post #7 of 29

AIf I were you, I'd seriously reconsider that pricing, because everyone and their mother would be placing orders every month at that pricing too. You're ripping yourself off.

costumeczar Posted 10 Jun 2014 , 10:57pm
post #8 of 29

Quote:

Originally Posted by SimplyCakesNMore 
 

I wound up just listing the different options and telling her exactly how many each option would feed and the price I would charge.  She didn't tell me a budget, so I just priced them like I normally would.  She said she really wants all three for the novelty effect and price wasn't a problem.  So she's paying $110 for a 6" round cake with 24 cupcakes and 30 cake pops.  And she has already told me she will be placing similar orders in September, October, November, and December.  Thank you for your advice!  I really appreciate the responses.  I am honestly just shocked that she wants to put out that kind of money for a 3rd birthday party!  I live in a very rural area and have never had these kinds of orders before, lol.

Oh my God, you're going to be making about $3 an hour after you make all that. You are WAY undercharging and she's not doing you any favors telling you that she'll be putting in more orders like that. I would probably charge $110 for the cake pops by themselves, they're such a pain to make. You need to reevaluate your pricing, even if you live in a rural community you deserve to make at least minimum wage!

costumeczar Posted 10 Jun 2014 , 11:04pm
post #9 of 29

Okay I just looked to see where you live, and I used to live in Sewanee. Monteagle might be rural but you have a lot of people who live in that area who have money, and you need to raise your prices if that's what you normally charge. If you're not advertising in Sewanee now you go up there and start slapping fliers up around the university. Those students don't come from poor families, and you can sell them cookies and cupcakes out the wazoo. If I still lived there I would start some kind of service where I sold boxes of baked good to be delivered during exams etc. There's a market for it there.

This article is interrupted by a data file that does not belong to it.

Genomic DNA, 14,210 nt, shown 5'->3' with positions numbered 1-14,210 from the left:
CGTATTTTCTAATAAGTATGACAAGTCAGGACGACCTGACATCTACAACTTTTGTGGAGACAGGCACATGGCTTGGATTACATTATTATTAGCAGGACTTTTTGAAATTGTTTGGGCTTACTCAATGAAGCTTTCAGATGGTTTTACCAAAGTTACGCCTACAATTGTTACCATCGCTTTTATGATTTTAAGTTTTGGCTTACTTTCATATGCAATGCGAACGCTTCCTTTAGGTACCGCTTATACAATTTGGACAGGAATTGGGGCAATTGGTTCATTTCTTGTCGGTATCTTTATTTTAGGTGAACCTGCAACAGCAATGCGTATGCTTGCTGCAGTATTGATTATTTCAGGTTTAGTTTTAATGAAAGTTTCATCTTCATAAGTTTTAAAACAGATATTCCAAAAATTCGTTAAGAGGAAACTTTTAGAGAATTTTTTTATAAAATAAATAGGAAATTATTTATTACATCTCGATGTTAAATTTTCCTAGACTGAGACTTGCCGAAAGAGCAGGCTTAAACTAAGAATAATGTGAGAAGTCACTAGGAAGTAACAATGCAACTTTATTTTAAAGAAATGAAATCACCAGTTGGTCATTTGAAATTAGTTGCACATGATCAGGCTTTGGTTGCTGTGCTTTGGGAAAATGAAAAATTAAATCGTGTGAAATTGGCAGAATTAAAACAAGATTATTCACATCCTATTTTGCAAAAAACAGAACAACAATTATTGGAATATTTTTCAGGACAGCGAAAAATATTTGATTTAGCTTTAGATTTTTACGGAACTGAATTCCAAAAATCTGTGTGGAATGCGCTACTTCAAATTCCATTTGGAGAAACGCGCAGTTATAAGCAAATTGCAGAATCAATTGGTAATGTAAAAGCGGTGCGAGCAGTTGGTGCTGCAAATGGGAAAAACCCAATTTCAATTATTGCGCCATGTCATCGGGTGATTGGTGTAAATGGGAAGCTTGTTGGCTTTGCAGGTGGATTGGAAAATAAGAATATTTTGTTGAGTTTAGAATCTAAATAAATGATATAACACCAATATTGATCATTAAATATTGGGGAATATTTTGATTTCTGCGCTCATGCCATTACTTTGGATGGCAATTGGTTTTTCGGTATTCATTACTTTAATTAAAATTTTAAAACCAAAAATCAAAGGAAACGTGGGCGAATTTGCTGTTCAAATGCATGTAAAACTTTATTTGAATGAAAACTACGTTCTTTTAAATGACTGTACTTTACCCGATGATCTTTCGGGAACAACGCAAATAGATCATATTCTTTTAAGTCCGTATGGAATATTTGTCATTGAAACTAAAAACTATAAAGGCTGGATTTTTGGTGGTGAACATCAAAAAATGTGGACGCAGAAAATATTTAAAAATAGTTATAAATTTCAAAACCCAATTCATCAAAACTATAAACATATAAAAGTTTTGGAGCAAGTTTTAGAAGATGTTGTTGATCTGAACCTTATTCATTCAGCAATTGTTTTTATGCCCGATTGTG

IAmPamCakes Posted 10 Jun 2014 , 11:05pm
post #10 of 29

AThat's not much for all that work. Rural community or not, I don't think you'll be making any money on that order. I'm considered to be in a rural community, and I would've charged quite a bit more than $110.

shanter Posted 10 Jun 2014 , 11:07pm
post #11 of 29

If she tries to order again for that price, tell her you lost money on this one and had to raise your prices. Since she said "price wasn't a problem." she should be okay with a higher price.

AZCouture Posted 10 Jun 2014 , 11:27pm
post #12 of 29

AOh my word. You were offering "big" cakes that were $150 and more, at [B]half[/B] price? For most of us, those are what our smallest cakes are priced at! That's my minimum order, and it only serves about 15 people. My town is as podunk as it comes too, with half the population on welfare, so location plays nothing when it comes to my pricing.

I know you didn't ask all of that, but that is terrible pricing for you, you can't possibly be making a profit. :(

AZCouture Posted 10 Jun 2014 , 11:30pm
post #13 of 29

AIf you're not selling Walmart cakes, then why do you want to sell them at Walmart pricing, even lower? :(